Creating new linkages between the caregiver, the community and health care is essential

Genevieve Obarski, Executive Lead, Program Implementation 

In January, February and March, The Change Foundation team had the privilege of traveling across Ontario to launch the Foundation’s four Changing CARE partnerships. Each launch event was an excellent showcase for each partnership, bringing together the family caregivers, patients, providers, and other community stakeholders that will be part of this initiative. At every stop we’re asked “Why here? Why this project?”


In some ways this is an easy question. All four partnerships had common key characteristics:

  • The organization’s Executive leaders championed the idea and placed it in their organizations strategic plan.
  • Family caregiver experience was a current major organizational priority.
  • There was a strong focus on provider engagement, education and behaviour change related to caregiver experience.
  • The organization was prepared for co-design work with caregivers as demonstrated by existing patient/family engagement activities.
  • Proposal scope, target population, and provider engagement strategy supported the potential for spread and culture change in the organization and the community.
  • Each lead organization had partnerships that would improve the caregiver experience inside and outside their facility’s walls.

It’s this last point that has become increasingly important to the Changing CARE initiative. Caregiving is not a role that only exists within the confines of a hospital or doctor’s office. Providing support and care, of any kind, requires caregivers to piece together services and resources from organizations that exist across the continuum of care and deep into the community. To connect with caregivers on a meaningful level, it is imperative that we understand and link together the networks they are likely to use.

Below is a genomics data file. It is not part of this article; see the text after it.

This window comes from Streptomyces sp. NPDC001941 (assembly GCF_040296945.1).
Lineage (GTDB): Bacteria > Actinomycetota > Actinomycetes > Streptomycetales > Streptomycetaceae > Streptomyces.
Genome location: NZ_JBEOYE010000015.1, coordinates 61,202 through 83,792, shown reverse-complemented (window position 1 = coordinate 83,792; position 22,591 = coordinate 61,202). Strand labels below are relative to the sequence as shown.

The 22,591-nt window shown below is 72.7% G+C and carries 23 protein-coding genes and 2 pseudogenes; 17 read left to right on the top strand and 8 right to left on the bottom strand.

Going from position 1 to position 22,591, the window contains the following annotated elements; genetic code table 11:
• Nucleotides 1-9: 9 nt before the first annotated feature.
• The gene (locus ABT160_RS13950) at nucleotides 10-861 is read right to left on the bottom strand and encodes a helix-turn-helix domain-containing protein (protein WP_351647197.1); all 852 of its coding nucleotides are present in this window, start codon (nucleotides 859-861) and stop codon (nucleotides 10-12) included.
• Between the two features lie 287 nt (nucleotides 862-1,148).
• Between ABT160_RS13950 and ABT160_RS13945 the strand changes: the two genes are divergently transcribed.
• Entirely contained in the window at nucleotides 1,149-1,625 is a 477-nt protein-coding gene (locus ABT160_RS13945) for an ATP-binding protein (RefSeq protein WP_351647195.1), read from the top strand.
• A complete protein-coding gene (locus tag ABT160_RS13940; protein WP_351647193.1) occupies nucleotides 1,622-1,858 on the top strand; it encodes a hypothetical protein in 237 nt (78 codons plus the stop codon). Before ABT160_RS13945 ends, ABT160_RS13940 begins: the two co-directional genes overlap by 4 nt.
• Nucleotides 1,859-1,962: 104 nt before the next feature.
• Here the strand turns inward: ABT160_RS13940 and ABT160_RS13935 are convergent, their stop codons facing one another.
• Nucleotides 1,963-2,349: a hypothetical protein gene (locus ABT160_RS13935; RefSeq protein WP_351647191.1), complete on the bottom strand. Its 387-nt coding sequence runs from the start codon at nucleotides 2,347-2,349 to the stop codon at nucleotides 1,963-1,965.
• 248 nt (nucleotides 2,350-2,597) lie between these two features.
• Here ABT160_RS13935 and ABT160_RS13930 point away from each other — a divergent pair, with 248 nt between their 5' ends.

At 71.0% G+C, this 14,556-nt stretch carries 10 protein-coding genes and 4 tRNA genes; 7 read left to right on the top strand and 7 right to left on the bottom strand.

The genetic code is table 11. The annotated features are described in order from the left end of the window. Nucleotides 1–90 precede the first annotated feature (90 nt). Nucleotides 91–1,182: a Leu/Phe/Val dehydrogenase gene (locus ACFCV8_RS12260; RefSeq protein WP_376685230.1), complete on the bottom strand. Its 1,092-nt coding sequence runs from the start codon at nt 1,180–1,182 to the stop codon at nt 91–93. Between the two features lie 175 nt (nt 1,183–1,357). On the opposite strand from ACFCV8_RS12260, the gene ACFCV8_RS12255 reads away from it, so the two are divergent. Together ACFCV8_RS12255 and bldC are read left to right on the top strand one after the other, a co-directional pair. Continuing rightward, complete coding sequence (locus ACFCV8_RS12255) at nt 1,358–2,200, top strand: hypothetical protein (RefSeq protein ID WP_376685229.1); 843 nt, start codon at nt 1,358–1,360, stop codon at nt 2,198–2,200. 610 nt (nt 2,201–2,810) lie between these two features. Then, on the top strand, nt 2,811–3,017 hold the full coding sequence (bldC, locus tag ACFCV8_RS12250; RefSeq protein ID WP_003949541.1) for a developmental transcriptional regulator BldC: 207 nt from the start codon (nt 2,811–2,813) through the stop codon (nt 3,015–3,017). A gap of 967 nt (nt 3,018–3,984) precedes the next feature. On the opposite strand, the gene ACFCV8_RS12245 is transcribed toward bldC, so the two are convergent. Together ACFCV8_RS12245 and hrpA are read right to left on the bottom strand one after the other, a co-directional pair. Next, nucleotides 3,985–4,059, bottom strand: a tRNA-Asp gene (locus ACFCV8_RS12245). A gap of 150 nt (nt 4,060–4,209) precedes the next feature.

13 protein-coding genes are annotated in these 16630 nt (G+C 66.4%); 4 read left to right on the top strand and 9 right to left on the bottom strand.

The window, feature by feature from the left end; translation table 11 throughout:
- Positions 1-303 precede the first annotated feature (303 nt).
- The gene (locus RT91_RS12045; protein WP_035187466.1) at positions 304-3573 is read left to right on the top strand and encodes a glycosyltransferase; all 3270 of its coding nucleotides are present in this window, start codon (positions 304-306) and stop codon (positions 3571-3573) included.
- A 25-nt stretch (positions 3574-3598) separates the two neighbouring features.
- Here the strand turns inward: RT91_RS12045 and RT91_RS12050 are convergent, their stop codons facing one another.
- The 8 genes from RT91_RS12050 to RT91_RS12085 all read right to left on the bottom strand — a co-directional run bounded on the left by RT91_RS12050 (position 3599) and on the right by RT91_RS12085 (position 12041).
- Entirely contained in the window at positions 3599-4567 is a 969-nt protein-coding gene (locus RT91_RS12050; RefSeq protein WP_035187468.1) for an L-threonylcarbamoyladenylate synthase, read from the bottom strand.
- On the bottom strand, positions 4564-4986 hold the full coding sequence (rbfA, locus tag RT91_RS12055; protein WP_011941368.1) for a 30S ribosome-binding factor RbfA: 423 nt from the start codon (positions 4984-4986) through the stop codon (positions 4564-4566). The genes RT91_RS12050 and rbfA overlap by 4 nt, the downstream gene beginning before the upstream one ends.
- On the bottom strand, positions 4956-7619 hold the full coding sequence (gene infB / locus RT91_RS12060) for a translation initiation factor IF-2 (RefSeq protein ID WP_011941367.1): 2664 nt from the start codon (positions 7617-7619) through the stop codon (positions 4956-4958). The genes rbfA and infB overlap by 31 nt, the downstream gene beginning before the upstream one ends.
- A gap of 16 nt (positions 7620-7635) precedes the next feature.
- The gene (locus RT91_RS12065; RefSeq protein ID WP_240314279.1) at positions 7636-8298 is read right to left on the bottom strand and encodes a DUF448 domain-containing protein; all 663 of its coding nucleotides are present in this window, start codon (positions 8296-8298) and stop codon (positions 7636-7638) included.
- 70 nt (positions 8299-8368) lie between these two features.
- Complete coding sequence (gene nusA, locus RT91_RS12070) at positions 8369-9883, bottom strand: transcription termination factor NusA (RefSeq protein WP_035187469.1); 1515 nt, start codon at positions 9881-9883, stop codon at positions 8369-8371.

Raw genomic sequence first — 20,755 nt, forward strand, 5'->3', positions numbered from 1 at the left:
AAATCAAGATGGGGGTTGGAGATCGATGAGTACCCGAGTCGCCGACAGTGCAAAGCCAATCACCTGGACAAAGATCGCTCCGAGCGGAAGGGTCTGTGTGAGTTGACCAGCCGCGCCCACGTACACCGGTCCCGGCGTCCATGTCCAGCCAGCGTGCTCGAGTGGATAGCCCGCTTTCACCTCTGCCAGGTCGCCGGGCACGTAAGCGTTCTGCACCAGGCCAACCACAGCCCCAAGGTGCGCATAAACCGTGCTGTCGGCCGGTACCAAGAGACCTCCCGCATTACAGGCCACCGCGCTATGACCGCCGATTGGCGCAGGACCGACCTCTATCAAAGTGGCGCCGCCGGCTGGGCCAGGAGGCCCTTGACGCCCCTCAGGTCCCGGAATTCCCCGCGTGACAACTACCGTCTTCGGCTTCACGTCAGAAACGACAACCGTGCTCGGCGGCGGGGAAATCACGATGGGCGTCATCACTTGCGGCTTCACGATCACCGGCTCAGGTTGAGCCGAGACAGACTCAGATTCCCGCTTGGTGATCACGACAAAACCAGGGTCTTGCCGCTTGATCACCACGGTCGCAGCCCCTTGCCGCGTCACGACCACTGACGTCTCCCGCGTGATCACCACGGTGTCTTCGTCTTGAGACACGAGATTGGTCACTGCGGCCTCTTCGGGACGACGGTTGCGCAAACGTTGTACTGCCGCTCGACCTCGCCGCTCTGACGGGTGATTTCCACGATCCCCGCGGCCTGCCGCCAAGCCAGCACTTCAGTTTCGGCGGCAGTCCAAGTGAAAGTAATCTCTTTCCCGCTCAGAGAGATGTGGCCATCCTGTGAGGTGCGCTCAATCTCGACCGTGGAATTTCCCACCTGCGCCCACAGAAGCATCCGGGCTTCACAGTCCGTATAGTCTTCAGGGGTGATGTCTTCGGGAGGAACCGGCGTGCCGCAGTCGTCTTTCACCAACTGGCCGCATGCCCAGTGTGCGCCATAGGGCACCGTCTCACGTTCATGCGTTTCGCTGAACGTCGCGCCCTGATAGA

Each Changing CARE partnership has already reached out to a broader community network in one way or another.

  • The Embrace partnership will see the Cornwall Community Hospital and the Cornwall and District Family Support Group reach caregivers of individuals with mental health problems.
  • In Toronto, Sinai Health System and WoodGreen Community Services will work closely together to create a hub for caregivers looking for support and leverage WoodGreen’s extensive community networks to ensure caregivers are identified.
  • St. Joseph’s Health Care London will lead a team of community partners that include Alzheimer Society London and Middlesex, the Canadian Frailty Network, and the South West Local Health Integration Network, among others.
  • Lastly, the Connecting the Dots partnership is being led by the local hospital network and family health teams to directly connect and engage with caregivers across Huron and Perth counties.

However, this kind of local, grassroots work is not always an easy task. The silos that can exist between health care and community care services can be a barrier to collaboration. But identifying common bonds and groups of stakeholders can be one solution. For the four Changing CARE partnerships, linking already existing networks of services was a key realization of a stronger together mentality on a local level.   

This work is merely beginning. The next step for our Changing CARE partnerships will be to leverage these combined networks to reach local family caregivers and invite them to collaborate and co-design supports/resources that work for them.

The potential for these projects, however, is exponential.

Finding new solutions to address caregiver issues, we need a diverse group of people and organizations with a holistic, community-based vision. Through Changing CARE, we’ll encourage and foster these new linkages for the benefit of all Ontarians.

Click here to view our Changing CARE videos

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